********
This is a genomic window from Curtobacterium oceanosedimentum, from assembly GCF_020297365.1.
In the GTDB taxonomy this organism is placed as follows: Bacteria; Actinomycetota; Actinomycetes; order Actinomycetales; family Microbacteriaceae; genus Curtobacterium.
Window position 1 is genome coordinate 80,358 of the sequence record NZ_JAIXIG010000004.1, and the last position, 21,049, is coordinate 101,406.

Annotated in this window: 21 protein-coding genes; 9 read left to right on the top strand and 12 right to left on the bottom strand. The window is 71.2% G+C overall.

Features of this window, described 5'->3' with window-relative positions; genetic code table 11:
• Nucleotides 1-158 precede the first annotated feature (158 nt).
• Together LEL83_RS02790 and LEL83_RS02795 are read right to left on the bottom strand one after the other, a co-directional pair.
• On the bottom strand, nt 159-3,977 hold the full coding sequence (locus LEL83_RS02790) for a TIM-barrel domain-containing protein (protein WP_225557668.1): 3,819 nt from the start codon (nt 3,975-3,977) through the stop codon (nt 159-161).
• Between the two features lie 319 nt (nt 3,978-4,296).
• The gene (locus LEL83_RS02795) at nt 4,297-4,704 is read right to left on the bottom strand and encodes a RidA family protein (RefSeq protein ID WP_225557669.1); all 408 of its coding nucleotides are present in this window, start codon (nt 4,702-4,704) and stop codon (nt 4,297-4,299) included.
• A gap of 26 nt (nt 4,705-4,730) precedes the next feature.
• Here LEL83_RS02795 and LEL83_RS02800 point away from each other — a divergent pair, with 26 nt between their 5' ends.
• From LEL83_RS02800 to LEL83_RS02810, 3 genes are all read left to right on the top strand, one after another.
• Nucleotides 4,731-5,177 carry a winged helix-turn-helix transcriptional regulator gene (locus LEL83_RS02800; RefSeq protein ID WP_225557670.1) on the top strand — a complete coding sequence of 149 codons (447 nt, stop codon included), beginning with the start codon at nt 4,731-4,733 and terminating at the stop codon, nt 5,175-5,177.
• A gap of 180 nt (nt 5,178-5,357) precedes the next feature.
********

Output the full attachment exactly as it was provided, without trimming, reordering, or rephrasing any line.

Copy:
This is a genomic window from Curtobacterium oceanosedimentum, from assembly GCF_020297365.1.
In the GTDB taxonomy this organism is placed as follows: Bacteria; Actinomycetota; Actinomycetes; order Actinomycetales; family Microbacteriaceae; genus Curtobacterium.
Window position 1 is genome coordinate 80,358 of the sequence record NZ_JAIXIG010000004.1, and the last position, 21,049, is coordinate 101,406.

Annotated in this window: 21 protein-coding genes; 9 read left to right on the top strand and 12 right to left on the bottom strand. The window is 71.2% G+C overall.

Features of this window, described 5'->3' with window-relative positions; genetic code table 11:
• Nucleotides 1-158 precede the first annotated feature (158 nt).
• Together LEL83_RS02790 and LEL83_RS02795 are read right to left on the bottom strand one after the other, a co-directional pair.
• On the bottom strand, nt 159-3,977 hold the full coding sequence (locus LEL83_RS02790) for a TIM-barrel domain-containing protein (protein WP_225557668.1): 3,819 nt from the start codon (nt 3,975-3,977) through the stop codon (nt 159-161).
• Between the two features lie 319 nt (nt 3,978-4,296).
• The gene (locus LEL83_RS02795) at nt 4,297-4,704 is read right to left on the bottom strand and encodes a RidA family protein (RefSeq protein ID WP_225557669.1); all 408 of its coding nucleotides are present in this window, start codon (nt 4,702-4,704) and stop codon (nt 4,297-4,299) included.
• A gap of 26 nt (nt 4,705-4,730) precedes the next feature.
• Here LEL83_RS02795 and LEL83_RS02800 point away from each other — a divergent pair, with 26 nt between their 5' ends.
• From LEL83_RS02800 to LEL83_RS02810, 3 genes are all read left to right on the top strand, one after another.
• Nucleotides 4,731-5,177 carry a winged helix-turn-helix transcriptional regulator gene (locus LEL83_RS02800; RefSeq protein ID WP_225557670.1) on the top strand — a complete coding sequence of 149 codons (447 nt, stop codon included), beginning with the start codon at nt 4,731-4,733 and terminating at the stop codon, nt 5,175-5,177.
• A gap of 180 nt (nt 5,178-5,357) precedes the next feature.